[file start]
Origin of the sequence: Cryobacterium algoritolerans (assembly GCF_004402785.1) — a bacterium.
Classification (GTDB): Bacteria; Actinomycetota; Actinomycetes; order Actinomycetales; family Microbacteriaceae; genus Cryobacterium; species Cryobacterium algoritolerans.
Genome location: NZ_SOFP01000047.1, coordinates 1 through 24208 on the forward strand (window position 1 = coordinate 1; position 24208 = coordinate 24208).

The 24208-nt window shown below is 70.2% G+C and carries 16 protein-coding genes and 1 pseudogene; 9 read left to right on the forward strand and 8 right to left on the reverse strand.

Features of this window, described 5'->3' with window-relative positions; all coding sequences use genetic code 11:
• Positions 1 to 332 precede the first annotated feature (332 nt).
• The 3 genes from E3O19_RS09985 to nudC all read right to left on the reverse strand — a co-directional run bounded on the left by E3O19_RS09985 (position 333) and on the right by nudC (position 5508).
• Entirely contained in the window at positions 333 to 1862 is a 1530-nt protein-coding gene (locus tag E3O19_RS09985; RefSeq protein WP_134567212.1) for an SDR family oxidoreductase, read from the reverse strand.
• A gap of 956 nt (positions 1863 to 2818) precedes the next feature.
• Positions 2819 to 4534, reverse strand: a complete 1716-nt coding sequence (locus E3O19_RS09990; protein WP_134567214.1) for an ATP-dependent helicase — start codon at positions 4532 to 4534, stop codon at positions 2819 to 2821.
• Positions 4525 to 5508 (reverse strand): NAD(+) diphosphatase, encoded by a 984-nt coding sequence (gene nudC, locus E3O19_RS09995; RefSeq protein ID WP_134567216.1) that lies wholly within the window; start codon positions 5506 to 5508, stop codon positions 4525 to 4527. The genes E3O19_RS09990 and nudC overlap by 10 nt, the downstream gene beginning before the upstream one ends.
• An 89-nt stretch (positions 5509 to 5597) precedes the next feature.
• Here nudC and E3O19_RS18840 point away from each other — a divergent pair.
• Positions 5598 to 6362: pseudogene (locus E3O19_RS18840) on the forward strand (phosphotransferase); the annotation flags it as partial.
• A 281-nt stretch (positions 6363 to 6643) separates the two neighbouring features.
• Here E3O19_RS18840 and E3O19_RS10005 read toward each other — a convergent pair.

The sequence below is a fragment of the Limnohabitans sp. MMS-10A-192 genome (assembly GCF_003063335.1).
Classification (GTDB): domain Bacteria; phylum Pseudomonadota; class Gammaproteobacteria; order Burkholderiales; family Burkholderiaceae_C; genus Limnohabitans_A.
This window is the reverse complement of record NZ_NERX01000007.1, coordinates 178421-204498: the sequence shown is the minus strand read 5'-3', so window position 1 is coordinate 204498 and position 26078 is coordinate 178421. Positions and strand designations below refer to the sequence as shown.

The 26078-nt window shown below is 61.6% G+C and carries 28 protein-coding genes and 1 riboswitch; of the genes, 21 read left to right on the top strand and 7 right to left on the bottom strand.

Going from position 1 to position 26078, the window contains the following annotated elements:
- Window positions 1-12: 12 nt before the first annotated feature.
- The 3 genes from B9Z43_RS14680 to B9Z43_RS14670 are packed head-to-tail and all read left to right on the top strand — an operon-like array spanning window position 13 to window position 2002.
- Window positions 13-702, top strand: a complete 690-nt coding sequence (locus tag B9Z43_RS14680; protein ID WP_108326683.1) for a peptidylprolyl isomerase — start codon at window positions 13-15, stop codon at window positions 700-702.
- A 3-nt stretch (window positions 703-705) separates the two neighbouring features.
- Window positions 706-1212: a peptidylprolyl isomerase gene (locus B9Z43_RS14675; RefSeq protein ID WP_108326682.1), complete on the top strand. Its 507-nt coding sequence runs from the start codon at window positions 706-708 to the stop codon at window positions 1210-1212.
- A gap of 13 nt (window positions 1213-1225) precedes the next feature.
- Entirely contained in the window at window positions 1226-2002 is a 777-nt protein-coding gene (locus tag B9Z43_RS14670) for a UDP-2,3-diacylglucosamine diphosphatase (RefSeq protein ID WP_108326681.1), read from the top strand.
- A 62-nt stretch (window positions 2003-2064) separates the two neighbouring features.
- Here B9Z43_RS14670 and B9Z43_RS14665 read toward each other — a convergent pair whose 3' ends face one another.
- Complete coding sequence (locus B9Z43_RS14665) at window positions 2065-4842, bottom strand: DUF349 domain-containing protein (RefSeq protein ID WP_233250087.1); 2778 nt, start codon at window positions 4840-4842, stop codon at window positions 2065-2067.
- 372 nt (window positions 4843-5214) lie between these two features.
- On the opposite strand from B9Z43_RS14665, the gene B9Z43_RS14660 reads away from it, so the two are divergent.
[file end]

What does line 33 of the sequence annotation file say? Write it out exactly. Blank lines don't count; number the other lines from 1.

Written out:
- On the opposite strand from B9Z43_RS14665, the gene B9Z43_RS14660 reads away from it, so the two are divergent.